Using The Right Ice Melt For Stamped Concrete
Stamped concrete is a very popular and relatively inexpensively way to add character to a home. Its low maintenance and durability have made it very popular for sidewalks, driveways, patios, and other outdoor surfaces. Its nearly limitless patterns and color options make it one of the most versatile materials on the market. While well cared for stamped concrete surfaces can be very attractive, poorly or wrongly maintained stamped concrete can be one of the most hideous and repulsive things in the world of home ownership.
The most common mistake most people make is using salt based ice melt to remove the ice. While this seems completely harmless at first, once the ice is gone you’ll notice blotches on the concrete that look very similar to hard water stains. These apparent stains come from the chemicals in the ice melt reacting with the dyes used to color the surface in much the same fashion as bleach. These blotches cannot be removed or covered over. The only way to fix this problem is to break up the whole surface and re-pour it, which is expensive and time consuming.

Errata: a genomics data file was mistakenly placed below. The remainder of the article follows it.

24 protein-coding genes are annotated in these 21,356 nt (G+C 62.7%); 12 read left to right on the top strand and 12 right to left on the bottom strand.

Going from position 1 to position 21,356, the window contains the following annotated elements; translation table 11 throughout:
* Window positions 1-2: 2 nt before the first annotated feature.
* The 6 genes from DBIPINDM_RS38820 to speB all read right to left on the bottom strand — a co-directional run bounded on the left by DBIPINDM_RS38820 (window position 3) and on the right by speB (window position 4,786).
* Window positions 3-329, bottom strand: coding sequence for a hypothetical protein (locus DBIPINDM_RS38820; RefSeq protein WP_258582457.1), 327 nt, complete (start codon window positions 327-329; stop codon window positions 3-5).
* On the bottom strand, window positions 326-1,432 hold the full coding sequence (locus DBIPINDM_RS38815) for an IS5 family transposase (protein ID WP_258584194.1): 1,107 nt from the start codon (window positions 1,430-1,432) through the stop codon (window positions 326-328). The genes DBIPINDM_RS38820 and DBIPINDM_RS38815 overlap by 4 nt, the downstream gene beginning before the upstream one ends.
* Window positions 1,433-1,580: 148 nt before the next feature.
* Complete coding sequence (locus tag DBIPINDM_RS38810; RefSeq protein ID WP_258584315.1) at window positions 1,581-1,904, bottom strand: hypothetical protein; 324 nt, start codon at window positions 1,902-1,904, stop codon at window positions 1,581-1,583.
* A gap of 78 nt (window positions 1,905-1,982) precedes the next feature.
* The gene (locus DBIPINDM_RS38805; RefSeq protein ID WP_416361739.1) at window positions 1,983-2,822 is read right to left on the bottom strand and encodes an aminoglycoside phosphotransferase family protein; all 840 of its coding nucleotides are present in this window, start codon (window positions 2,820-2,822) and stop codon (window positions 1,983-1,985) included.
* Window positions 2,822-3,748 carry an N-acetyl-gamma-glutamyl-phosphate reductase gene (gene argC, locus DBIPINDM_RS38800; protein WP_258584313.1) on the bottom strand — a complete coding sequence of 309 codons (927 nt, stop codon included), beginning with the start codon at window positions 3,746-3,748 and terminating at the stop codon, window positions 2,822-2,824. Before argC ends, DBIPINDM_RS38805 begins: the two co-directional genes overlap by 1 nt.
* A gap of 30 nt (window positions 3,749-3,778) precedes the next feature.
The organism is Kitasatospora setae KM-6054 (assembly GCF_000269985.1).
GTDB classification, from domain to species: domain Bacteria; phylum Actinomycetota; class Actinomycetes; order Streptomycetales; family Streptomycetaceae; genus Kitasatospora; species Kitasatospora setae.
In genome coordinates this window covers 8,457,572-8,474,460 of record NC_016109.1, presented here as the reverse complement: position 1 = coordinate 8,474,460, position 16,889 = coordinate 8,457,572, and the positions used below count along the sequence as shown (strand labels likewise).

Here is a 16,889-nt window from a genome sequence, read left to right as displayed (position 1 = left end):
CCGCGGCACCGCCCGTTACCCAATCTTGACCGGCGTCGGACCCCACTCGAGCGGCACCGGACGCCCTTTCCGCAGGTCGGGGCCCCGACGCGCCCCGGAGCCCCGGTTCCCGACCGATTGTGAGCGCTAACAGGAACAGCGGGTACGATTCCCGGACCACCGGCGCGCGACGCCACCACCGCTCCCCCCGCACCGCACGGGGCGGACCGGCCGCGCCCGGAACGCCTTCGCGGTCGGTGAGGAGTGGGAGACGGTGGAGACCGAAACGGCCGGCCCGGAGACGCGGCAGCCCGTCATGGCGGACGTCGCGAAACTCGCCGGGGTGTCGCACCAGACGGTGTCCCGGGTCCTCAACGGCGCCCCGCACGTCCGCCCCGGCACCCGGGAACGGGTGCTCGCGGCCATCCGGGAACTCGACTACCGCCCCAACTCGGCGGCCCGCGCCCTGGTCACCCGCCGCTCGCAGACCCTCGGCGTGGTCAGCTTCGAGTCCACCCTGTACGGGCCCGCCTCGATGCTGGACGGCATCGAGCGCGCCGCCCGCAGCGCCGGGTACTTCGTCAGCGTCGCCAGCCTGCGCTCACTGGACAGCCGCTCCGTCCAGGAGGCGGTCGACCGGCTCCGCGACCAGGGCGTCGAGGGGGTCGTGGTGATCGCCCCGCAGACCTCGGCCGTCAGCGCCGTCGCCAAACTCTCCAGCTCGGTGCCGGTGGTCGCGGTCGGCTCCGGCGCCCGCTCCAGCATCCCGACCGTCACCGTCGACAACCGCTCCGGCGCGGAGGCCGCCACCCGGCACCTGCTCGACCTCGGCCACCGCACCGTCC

As with most problems, prevention is the best medicine. Some surfaces that are unlikely to be used, such as gazebo floors, can be covered with tarps before the first snow falls, to provide a barrier between the ice and the concrete. This will also eliminate the need to shovel these areas, as the snow can be left to melt in the springtime. For areas that will be in use during the winter, you need to choose a salt free ice melt, such as Safe Paw Ice Melter, to prevent discoloration.
Salt Free Ice Melt
Homeowners with stamped concrete should avoid salt based ice melts at all cost. The results of long-term use are much more expensive and inconvenient than simply switching over to a salt free ice melter such as Safe Paw.